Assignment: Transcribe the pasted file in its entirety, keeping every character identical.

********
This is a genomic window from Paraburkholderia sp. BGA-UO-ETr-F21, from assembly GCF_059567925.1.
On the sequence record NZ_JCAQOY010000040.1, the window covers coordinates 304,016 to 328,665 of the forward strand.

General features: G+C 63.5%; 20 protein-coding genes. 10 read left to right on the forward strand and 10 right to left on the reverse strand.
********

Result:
This is a genomic window from Paraburkholderia sp. BGA-UO-ETr-F21, from assembly GCF_059567925.1.
On the sequence record NZ_JCAQOY010000040.1, the window covers coordinates 304,016 to 328,665 of the forward strand.

General features: G+C 63.5%; 20 protein-coding genes. 10 read left to right on the forward strand and 10 right to left on the reverse strand.